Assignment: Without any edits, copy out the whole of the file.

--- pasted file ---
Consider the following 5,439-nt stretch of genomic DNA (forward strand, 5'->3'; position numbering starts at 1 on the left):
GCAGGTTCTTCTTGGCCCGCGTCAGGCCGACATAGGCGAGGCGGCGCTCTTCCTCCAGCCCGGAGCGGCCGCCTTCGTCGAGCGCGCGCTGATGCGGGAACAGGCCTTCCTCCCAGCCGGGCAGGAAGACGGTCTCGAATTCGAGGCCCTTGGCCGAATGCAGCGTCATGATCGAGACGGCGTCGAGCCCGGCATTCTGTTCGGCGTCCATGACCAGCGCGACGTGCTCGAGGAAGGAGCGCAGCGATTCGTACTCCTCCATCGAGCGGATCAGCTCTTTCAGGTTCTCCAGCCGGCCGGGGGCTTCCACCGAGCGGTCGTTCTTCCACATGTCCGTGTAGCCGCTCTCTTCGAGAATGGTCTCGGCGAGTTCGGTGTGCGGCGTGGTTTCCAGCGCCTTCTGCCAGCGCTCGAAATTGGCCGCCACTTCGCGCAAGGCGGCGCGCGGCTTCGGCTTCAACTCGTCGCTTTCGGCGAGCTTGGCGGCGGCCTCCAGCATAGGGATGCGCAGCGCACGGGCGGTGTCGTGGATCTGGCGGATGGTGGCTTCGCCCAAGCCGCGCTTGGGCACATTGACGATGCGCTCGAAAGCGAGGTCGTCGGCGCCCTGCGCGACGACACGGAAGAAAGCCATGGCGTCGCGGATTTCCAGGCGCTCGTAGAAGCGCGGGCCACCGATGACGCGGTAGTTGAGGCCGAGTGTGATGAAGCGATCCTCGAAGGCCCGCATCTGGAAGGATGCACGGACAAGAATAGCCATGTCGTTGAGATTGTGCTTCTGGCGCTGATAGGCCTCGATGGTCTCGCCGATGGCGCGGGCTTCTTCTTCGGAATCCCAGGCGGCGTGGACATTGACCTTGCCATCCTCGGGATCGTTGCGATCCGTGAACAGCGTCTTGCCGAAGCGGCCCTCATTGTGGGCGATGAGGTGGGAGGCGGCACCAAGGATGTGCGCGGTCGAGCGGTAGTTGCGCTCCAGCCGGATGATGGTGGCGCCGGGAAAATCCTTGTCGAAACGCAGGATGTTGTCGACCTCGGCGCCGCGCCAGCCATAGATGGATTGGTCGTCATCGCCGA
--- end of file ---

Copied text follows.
Consider the following 5,439-nt stretch of genomic DNA (forward strand, 5'->3'; position numbering starts at 1 on the left):
GCAGGTTCTTCTTGGCCCGCGTCAGGCCGACATAGGCGAGGCGGCGCTCTTCCTCCAGCCCGGAGCGGCCGCCTTCGTCGAGCGCGCGCTGATGCGGGAACAGGCCTTCCTCCCAGCCGGGCAGGAAGACGGTCTCGAATTCGAGGCCCTTGGCCGAATGCAGCGTCATGATCGAGACGGCGTCGAGCCCGGCATTCTGTTCGGCGTCCATGACCAGCGCGACGTGCTCGAGGAAGGAGCGCAGCGATTCGTACTCCTCCATCGAGCGGATCAGCTCTTTCAGGTTCTCCAGCCGGCCGGGGGCTTCCACCGAGCGGTCGTTCTTCCACATGTCCGTGTAGCCGCTCTCTTCGAGAATGGTCTCGGCGAGTTCGGTGTGCGGCGTGGTTTCCAGCGCCTTCTGCCAGCGCTCGAAATTGGCCGCCACTTCGCGCAAGGCGGCGCGCGGCTTCGGCTTCAACTCGTCGCTTTCGGCGAGCTTGGCGGCGGCCTCCAGCATAGGGATGCGCAGCGCACGGGCGGTGTCGTGGATCTGGCGGATGGTGGCTTCGCCCAAGCCGCGCTTGGGCACATTGACGATGCGCTCGAAAGCGAGGTCGTCGGCGCCCTGCGCGACGACACGGAAGAAAGCCATGGCGTCGCGGATTTCCAGGCGCTCGTAGAAGCGCGGGCCACCGATGACGCGGTAGTTGAGGCCGAGTGTGATGAAGCGATCCTCGAAGGCCCGCATCTGGAAGGATGCACGGACAAGAATAGCCATGTCGTTGAGATTGTGCTTCTGGCGCTGATAGGCCTCGATGGTCTCGCCGATGGCGCGGGCTTCTTCTTCGGAATCCCAGGCGGCGTGGACATTGACCTTGCCATCCTCGGGATCGTTGCGATCCGTGAACAGCGTCTTGCCGAAGCGGCCCTCATTGTGGGCGATGAGGTGGGAGGCGGCACCAAGGATGTGCGCGGTCGAGCGGTAGTTGCGCTCCAGCCGGATGATGGTGGCGCCGGGAAAATCCTTGTCGAAACGCAGGATGTTGTCGACCTCGGCGCCGCGCCAGCCATAGATGGATTGGTCGTCATCGCCGA